- The Austrian labor force has a very high level of productivity. In recent years, the Austrian economy has achieved remarkable productivity gains, which compensates for the relatively high labor costs in comparison with other countries in Central and Eastern Europe. According to the EU Commission, Austria ranks among the top performers in the European Union in terms of labor productivity per employee, with a value of 116.6% of the gross value added per person employed.
- The Austrian Business Agency provides further information on the advantages of investing in Austria.
Recruitment in Austria
Minimum Wage and Payroll
- There is no statutory minimum wage in Austria. The majority of employees’ salaries are regulated by collective agreements.
- Salaries in Austria are paid monthly and they have to be paid by the last working day of each month.
- It is customary to pay 13th and 14th-month bonuses in Austria. The payments are made in June and November.
Social Contributions and Taxes
|Insolvency Guarantee Fund Contribution||0.55%|
|Employee Income Tax|
|Up to EUR 11,000 per year||0.00%|
|Between EUR 11,001 and EUR 18,000||20.00%|
|Between EUR 18,001 and EUR 31,000||30.00%|
|Between EUR 31,001 and EUR 60,000||40.00%|
|Between EUR 60,001 and EUR 90,000||48.00%|
|Between EUR 90,001 and EUR 1,000,000||50.00%|
|From EUR 1,000,001||55.00%|
Working Hours and Overtime
- The legal working hours limit in Austria is set at 40 hours per week and eight hours per day.
- Overtime work is paid at a rate of 50% higher than the regular pay rate.
- Overtime work cannot exceed four hours per day and eight hours per week for more than 17 consecutive weeks.
- Employees in Austria are entitled to 25 days of paid leave per year after they complete six months of service.
- Employees who complete 25 years of service become entitled to 30 days of paid leave per year.
- Austria celebrates 10 public holidays:
- Epiphany Day: January 6th
- Easter Monday: Between late March and late April (moveable)
- Ascension Day: Between early May and early June (moveable)
- Pentecost Monday: Between late May and late June (moveable)
- Feast of Corpus Christi: Between late May and late June (moveable)
- Assumption Day: August 15th
- National Day: October 26th
- All Saints’ Day: November 1st
- Conception Day: December 8th
- Stephen’s Day: December 26th
Parental Leave and Sick Leave
- Expecting mothers can take up to 16 weeks of maternity leave, divided equally into eight weeks before delivery and eight weeks after. The salary during maternity leave is fully paid by social security. After the end of maternity leave, employees can go on unpaid leave until the child is two years old. During this period, employees are entitled to a childcare allowance of EUR 33.88 per day.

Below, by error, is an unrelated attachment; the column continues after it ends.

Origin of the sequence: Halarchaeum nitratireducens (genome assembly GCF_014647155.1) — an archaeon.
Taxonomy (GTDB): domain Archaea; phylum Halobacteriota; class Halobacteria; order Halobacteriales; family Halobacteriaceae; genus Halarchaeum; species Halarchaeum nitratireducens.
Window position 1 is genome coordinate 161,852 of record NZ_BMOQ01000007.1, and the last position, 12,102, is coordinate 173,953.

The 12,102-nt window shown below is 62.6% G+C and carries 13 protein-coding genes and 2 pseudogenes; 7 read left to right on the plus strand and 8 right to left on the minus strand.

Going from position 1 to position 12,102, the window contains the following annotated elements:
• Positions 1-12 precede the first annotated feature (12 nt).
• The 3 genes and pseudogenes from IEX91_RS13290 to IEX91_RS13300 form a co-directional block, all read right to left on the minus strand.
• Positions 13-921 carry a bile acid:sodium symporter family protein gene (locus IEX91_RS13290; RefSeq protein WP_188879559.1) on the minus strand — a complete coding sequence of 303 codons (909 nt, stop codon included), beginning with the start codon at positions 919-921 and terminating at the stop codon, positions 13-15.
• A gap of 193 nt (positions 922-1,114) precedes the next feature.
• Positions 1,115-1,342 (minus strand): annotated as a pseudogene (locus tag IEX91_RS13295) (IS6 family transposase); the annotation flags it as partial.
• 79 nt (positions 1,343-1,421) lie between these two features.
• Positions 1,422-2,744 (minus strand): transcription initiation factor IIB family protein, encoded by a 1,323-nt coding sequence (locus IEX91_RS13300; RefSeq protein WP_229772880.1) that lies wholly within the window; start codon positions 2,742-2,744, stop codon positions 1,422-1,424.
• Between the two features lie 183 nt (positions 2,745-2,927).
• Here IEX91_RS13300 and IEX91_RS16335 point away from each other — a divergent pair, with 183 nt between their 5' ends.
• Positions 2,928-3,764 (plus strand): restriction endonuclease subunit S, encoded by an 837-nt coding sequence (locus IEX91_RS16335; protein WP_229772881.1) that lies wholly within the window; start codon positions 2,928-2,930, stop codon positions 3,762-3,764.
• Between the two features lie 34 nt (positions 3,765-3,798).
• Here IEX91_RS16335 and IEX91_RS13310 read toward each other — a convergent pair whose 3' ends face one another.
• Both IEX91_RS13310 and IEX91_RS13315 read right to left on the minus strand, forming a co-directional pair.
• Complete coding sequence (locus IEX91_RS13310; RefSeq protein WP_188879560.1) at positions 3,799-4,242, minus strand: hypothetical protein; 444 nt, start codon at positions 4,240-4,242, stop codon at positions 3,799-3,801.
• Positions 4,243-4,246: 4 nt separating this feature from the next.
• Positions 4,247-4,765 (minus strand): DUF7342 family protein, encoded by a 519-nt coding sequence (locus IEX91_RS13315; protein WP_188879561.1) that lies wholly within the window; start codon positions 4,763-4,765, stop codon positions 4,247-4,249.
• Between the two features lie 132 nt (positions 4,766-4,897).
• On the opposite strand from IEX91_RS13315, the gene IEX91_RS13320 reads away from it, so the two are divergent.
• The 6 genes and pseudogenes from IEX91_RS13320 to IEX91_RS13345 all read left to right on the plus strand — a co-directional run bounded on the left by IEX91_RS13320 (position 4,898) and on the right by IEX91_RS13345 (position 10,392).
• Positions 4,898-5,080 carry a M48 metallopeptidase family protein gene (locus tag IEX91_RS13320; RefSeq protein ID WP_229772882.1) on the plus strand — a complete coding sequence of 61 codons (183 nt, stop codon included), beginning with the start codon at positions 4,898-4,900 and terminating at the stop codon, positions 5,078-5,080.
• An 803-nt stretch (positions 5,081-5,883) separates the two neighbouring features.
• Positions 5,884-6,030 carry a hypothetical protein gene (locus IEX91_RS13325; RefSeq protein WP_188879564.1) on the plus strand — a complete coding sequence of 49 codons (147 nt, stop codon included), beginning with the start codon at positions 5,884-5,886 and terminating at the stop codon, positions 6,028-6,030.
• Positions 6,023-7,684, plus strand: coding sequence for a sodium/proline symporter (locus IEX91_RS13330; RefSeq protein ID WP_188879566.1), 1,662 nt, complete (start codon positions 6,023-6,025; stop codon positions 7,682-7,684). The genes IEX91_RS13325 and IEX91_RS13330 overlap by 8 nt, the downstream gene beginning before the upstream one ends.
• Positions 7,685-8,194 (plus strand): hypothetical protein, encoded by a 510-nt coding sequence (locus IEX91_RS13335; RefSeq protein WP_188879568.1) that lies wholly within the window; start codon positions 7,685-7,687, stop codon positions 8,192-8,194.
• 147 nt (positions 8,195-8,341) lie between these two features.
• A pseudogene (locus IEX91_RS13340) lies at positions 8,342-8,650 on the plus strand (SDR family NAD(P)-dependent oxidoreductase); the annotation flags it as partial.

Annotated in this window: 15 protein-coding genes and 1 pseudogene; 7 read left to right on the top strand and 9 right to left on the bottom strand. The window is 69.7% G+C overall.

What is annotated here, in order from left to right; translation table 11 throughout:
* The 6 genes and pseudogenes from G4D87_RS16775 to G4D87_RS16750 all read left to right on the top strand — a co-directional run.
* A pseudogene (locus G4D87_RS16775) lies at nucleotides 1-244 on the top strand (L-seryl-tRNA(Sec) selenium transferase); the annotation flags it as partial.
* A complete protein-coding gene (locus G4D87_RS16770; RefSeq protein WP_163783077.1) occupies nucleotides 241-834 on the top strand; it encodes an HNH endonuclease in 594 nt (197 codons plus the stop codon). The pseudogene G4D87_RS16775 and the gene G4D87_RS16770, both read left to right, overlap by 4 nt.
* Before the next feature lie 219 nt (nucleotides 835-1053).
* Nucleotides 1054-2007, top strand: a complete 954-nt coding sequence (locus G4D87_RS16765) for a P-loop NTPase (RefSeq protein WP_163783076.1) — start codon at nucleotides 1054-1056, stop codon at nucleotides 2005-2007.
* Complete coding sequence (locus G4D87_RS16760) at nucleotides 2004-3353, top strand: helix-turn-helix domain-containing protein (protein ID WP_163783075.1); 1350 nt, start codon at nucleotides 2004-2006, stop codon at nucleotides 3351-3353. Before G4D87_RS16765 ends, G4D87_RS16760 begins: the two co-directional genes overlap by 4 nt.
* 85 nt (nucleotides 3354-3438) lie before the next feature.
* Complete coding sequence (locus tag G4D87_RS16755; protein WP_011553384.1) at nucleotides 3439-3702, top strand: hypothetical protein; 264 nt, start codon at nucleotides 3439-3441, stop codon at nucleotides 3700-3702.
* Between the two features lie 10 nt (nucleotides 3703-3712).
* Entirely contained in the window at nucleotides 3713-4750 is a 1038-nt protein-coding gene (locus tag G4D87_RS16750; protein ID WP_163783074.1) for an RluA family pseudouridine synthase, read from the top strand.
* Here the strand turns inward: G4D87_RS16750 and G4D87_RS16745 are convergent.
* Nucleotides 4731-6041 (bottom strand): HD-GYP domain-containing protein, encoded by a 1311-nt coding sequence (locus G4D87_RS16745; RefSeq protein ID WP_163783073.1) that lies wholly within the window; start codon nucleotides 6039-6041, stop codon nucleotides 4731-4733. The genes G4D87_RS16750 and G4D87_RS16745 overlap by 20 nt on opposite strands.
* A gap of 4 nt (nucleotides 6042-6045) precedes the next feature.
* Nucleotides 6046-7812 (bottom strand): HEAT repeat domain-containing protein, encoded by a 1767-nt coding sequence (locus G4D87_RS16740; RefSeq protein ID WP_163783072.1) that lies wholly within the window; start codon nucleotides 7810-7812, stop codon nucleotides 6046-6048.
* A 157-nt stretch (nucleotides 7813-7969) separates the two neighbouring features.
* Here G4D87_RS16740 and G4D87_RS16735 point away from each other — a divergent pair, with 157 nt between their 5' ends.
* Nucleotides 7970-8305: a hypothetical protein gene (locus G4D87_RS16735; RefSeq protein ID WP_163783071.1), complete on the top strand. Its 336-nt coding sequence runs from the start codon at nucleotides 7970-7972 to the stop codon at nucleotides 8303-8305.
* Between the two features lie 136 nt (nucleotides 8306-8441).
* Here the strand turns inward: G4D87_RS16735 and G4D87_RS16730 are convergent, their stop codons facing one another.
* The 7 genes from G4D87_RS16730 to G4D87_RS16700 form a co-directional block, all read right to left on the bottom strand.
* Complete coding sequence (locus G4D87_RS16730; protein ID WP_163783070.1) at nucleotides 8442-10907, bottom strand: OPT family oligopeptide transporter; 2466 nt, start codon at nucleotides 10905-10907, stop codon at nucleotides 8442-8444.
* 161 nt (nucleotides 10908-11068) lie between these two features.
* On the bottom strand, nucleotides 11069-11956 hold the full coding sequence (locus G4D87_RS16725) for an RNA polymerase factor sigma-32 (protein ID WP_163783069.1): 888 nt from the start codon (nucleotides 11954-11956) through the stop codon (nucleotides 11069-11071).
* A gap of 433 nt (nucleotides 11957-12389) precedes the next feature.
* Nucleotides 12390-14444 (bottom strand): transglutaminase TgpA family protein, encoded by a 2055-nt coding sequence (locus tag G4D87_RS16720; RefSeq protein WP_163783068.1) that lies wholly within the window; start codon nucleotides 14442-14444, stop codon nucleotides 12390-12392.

- Fathers can take one month of unpaid paternity leave within the first two years after the child’s birth. Employees have to notify their employer at least three months before the estimated delivery date to be eligible for this leave.
- Employees in Austria are entitled to between six and 12 weeks of paid sick leave per year, depending on the length of their employment. Employers have to fully cover their employees’ pay during sick leave. If employees need a longer sick leave, pay becomes covered by social security.
Other Types of Paid Leave
- When an employee loses an immediate family member or when they get married, they can take up to three days of paid leave.
- Employees can take up to two weeks of paid leave per year to care for a sick child under the age of 12.
- Employees wishing to leave their job have to respect a notice period of six weeks if they have not completed two years of service.
- Between two and five years of service, the notice period is set at two months.
- Between five and 15 years of service, it is set at three months.
- Between 15 and 25 years of service, it is set at four months.
- After 25 years of service, it is set at five months.
Further Useful Information
- You can access more detailed information about recruitment in Austria on the website of the Austrian Ministry of Labor.
Disclaimer: Although we carefully researched and compiled the above information, we do not give any guarantee with respect to the actuality, correctness, and completeness.